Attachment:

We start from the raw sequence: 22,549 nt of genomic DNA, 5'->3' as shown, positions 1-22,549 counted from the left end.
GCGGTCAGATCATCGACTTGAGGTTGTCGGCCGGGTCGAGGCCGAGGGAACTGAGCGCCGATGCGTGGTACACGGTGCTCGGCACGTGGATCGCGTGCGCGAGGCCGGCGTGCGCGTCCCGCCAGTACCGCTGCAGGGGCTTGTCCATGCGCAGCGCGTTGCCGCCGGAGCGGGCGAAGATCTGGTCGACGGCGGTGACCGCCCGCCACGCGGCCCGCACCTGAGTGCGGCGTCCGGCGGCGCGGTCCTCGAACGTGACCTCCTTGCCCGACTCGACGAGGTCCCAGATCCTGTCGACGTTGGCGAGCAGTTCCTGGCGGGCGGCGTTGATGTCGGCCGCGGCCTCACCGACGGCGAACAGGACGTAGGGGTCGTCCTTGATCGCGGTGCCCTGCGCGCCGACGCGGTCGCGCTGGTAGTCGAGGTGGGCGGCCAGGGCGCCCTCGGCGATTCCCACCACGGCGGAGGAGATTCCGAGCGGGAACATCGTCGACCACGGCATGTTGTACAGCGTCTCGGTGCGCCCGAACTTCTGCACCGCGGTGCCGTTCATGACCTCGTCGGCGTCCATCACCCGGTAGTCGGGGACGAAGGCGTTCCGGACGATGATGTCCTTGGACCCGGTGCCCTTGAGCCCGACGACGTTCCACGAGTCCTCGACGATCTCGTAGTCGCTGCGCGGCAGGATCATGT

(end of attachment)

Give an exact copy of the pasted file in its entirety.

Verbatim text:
We start from the raw sequence: 22,549 nt of genomic DNA, 5'->3' as shown, positions 1-22,549 counted from the left end.
GCGGTCAGATCATCGACTTGAGGTTGTCGGCCGGGTCGAGGCCGAGGGAACTGAGCGCCGATGCGTGGTACACGGTGCTCGGCACGTGGATCGCGTGCGCGAGGCCGGCGTGCGCGTCCCGCCAGTACCGCTGCAGGGGCTTGTCCATGCGCAGCGCGTTGCCGCCGGAGCGGGCGAAGATCTGGTCGACGGCGGTGACCGCCCGCCACGCGGCCCGCACCTGAGTGCGGCGTCCGGCGGCGCGGTCCTCGAACGTGACCTCCTTGCCCGACTCGACGAGGTCCCAGATCCTGTCGACGTTGGCGAGCAGTTCCTGGCGGGCGGCGTTGATGTCGGCCGCGGCCTCACCGACGGCGAACAGGACGTAGGGGTCGTCCTTGATCGCGGTGCCCTGCGCGCCGACGCGGTCGCGCTGGTAGTCGAGGTGGGCGGCCAGGGCGCCCTCGGCGATTCCCACCACGGCGGAGGAGATTCCGAGCGGGAACATCGTCGACCACGGCATGTTGTACAGCGTCTCGGTGCGCCCGAACTTCTGCACCGCGGTGCCGTTCATGACCTCGTCGGCGTCCATCACCCGGTAGTCGGGGACGAAGGCGTTCCGGACGATGATGTCCTTGGACCCGGTGCCCTTGAGCCCGACGACGTTCCACGAGTCCTCGACGATCTCGTAGTCGCTGCGCGGCAGGATCATGT